A new exhibition entitled ‘Urge to Paint’ will showcase the work of artist Keith Church, whose life was sadly cut short in 1982. His cousin, Professor Kurt Barling, reflects on Church’s development as an artist and reminds us of the value of education in the arts and humanities.
I recently visited the South Africa: Art of a Nation exhibition at the British Museum. It got me thinking again about the value of degree studies across the arts and humanities. Notwithstanding the hard facts that the creative industries sector is a massive earner for our economy, there is still a strong debate that argues being involved in art or the humanities is a luxury that only a vibrant and healthy economy can support.
I dare say when the artists were representing the world around them on The Zaamenkomst Panel around 3000 years ago it was a luxury too, but what it tells us is more important, it is that art defined their human-ness. It is what set us apart from the natural world around us and helped the viewers of that art to make sense of their world through artistic representations they could compare with their own life experiences. The Coldstream Stone dates back even further to 9000 years ago and the figurative work on both help celebrate or explain rituals that early human beings used to help give meaning to their spiritual and conceptual universe.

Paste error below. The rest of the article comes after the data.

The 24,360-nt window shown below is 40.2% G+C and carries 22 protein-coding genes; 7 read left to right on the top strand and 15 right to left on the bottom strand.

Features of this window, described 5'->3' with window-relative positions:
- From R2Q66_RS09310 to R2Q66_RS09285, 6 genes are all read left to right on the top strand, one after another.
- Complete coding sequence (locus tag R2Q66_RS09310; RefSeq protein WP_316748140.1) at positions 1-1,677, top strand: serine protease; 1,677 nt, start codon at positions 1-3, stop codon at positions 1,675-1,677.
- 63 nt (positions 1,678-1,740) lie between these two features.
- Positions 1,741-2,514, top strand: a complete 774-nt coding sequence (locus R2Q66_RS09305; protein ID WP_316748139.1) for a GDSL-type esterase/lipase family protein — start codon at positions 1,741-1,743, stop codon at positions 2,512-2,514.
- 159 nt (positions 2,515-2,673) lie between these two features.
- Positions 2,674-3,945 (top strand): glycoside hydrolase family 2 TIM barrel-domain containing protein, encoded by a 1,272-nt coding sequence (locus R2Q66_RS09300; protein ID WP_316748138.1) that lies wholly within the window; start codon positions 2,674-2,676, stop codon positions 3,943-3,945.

In collaboration with Goldsmiths University in South London I have been curating an art exhibition that too speaks to the essence of humanity. On July 9th 1982 a member of my extended Anglo-Irish family was murdered in an unprovoked attack in the small Hertfordshire town of Broxbourne. My cousin Keith Church was 27 and a very talented aspiring artist. He had completed the art foundation course at Goldsmiths in 1976 and then retreated into what he once described as “splendid isolation” to figure out what kind of artist he wanted to be. He was encouraged to go back to university but he worried that the structure and institutional pressures would curb his spontaneity and artistic development. I argued with him when I started my political science and language degree in 1980 that he was wrong.
The exhibition, which opens on 19th January 2017, draws on Keith’s eclectic collection of several hundred paintings and thousands more sketches. He was a work in progress as all artists are until they find their voice. It can take decades of building craft skills before you discover your own real aesthetic. What he didn’t leave behind, he was too young, were explanations of what and why he had painted certain things. He had not been inducted into the great art family nor the discourse of art that probably would have helped him place his work. University would have provided this gateway to understanding.
He was working at a time of real strife in British society. The Labour government was beset by industrial relations problems and the optimism of the late sixties had evaporated. The election of the Conservative government of Margaret Thatcher led to confrontation and some of the worst riots on the British mainland, some of which I witnessed first-hand in London. The artist cannot divorce himself or herself from this turmoil in society and the type of art often reflects those conditions.